A San Francisco-based developer aims to create the country’s first car-free community in Tempe, Arizona, from the ground up. Culdesac, which bills itself as the world’s first post-car real estate developer, is building a 1,000-person neighborhood called Culdesac Tempe.
In a car-centric society, the implications for this ambitious vision are far-reaching. Culdesac intends to establish a vibrant people-focused neighborhood and lead the way for the future of planning for urban communities. Culdesac Tempe has been conceived as a pedestrian community with a strong sense of place that lives like a close-knit neighborhood village rather than a series of unrelated apartment buildings lined up in a row.
In addition to quality of life and opportunities for meaningful social interaction, sustainability is critical to Culdesac Tempe. Residents’ personal cars will be banned from being driven or parked on site, although the neighborhood will accommodate parking for visitors and car-based modes of transportation such as ridesharing.
In typical developments, parking lots often dictate the design. Without this constraint, Culdesac says it will be able to offer three times the average amount of green space along with courtyards and community spaces.
Construction started this month, and the $140 million, 16-acre development is set to open in fall 2020 with 636 apartments and 24,000 square feet of restaurant and retail space. Culdesac Tempe will be centered around the mobility needs of residents with an on-site light rail station, a connective shuttle bus, dedicated rideshare pick-up zones, scooters with respective parking and car sharing for off-site transportation.
Founded in 2018 by former Opendoor founding team member Ryan Johnson and economic development specialist Jeff Berens, Culdesac has raised $10 million in venture capital funding to invest into its corporate operations led by Khosla Ventures, Initialized Capital, Zigg Capital, Bessemer Venture Partners and Y Combinator.
A core belief of Culdesac is “the way we move defines the way we live. And the way we move is changing fast, with countless ways to get around today beyond private cars.” The firm believes real estate innovation has failed to keep up with fast-paced changes in mobility, pointing out that transportation has evolved beyond car dependency, but real estate has not.
“The communities we are living in were optimized for the peak car era,” said Johnson, Culdesac’s chief executive, explaining that “Culdesac is building spaces for the post-car era. Starting next year, residents of Culdesac Tempe will be able to live life from their doorsteps rather than seeing it through their windshields.”
Culdesac eyes assembling enough parcels to support a clearly defined neighborhood. The goal is to create a model for mixed-use urban redevelopment that integrates innovation, shared mobility infrastructure, a seamless technology layer, creativity, recreation and opportunities for meaningful social interaction and sustainability.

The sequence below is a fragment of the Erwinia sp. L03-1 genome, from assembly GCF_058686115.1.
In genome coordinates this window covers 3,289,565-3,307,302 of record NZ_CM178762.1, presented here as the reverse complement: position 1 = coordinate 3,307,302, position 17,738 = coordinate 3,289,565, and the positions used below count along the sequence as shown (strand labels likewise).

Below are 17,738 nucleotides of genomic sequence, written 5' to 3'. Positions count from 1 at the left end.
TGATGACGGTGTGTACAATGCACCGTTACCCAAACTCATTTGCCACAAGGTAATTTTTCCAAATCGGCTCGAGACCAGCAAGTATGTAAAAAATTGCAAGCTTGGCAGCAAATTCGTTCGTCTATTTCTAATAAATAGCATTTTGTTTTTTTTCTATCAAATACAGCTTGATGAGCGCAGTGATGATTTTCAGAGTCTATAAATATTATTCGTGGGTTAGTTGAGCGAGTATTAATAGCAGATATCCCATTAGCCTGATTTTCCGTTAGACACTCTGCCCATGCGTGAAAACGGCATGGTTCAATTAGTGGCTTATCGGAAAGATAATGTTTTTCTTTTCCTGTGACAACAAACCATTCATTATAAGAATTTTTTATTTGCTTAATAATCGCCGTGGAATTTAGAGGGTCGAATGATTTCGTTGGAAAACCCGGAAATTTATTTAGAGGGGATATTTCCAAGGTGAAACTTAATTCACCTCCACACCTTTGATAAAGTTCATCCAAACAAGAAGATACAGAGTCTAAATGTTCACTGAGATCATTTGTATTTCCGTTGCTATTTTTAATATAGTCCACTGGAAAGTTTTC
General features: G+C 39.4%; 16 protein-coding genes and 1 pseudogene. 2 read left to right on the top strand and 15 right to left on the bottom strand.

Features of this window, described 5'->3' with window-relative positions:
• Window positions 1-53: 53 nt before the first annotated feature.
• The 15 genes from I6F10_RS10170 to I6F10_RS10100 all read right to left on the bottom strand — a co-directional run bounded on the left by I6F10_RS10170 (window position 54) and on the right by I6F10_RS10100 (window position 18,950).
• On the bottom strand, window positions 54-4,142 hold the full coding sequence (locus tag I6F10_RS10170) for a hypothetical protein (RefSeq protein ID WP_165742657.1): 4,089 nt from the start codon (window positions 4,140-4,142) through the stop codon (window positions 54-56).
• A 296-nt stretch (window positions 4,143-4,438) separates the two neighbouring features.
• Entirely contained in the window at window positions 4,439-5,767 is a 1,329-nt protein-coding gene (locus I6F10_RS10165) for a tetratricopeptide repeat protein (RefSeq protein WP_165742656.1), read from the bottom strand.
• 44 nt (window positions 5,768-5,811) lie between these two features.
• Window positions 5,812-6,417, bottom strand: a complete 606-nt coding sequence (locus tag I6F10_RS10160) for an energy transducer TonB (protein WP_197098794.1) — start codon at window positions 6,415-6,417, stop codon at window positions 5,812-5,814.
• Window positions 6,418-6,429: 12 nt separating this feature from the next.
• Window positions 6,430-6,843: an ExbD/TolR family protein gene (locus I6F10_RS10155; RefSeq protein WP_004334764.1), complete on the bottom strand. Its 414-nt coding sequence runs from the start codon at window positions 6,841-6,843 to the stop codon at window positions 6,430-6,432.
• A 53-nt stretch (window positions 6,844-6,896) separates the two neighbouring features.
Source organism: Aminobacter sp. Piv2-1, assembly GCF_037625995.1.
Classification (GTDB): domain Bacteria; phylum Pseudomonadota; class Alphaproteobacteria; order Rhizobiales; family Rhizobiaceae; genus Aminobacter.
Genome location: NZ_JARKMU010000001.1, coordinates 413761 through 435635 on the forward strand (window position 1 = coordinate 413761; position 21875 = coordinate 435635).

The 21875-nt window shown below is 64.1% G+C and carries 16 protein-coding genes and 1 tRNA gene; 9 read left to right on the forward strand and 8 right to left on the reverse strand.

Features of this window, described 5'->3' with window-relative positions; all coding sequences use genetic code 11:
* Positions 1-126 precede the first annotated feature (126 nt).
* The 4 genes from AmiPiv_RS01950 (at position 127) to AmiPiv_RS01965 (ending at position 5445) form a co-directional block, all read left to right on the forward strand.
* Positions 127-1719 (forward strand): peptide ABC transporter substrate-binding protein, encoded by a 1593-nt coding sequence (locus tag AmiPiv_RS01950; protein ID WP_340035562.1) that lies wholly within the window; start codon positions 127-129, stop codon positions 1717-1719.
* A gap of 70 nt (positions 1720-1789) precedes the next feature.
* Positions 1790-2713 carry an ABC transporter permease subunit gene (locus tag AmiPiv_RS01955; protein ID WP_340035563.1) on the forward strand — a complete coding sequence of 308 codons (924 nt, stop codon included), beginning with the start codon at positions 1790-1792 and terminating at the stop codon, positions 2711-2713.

Because less land is needed to park vehicles, Culdesac Tempe will include a grocery store, coffee shop, co-working space, market hall and other retail amenities in addition to the rental apartments. To help bring this vision to life, the Culdesac team is working closely with architect Dan Parolek, who popularized the term missing middle housing, a concept for diverse housing options to create sustainable and walkable places.
The Tempe site was chosen for the first car-free neighborhood because of the city’s thriving job market, growing population and land available directly on a light rail station. Additionally, Culdesac said local leadership has a reputation for being innovative, forward-thinking and action-oriented. Culdesac is evaluating locations for additional projects, including metros such as Dallas, Denver and Raleigh-Durham, North Carolina.
“Because the power of transportation innovation is larger at scale, we’re considering 50 to 100 acre sites for our next project,” said Berens, Culdesac’s cofounder and chief operating officer, adding that “people are ready to leave their cars behind for the walkable and vibrant lifestyle that comes from living in a car-free neighborhood.”
Kris Baxter-Ging, public information officer for the City of Tempe, said Tempe’s transportation infrastructure plays an important role in its quality of life.
“We are the only area city with border-to-border light rail that connects directly to terminals at Phoenix Sky Harbor International Airport,” she said. “We have free neighborhood buses that can be hailed almost anywhere on their routes. And we have rentable dockless scooters and bikes as well as Uber and Lyft pick-up stations.”
Baxter-Ging added that Tempe has more than 200 miles of bike paths, including many that are not on busy streets. An upcoming addition to the Tempe transit landscape, a project called Tempe Streetcar, is two years from completion.
Tempe Mayor Mark Mitchell said the Culdesac Tempe project is consistent with the city’s vision for meaningful development.
“We are trying to help people be less reliant on cars to get around Tempe and even the greater Phoenix metropolitan area,” he said. “This project is perfect for our vision.”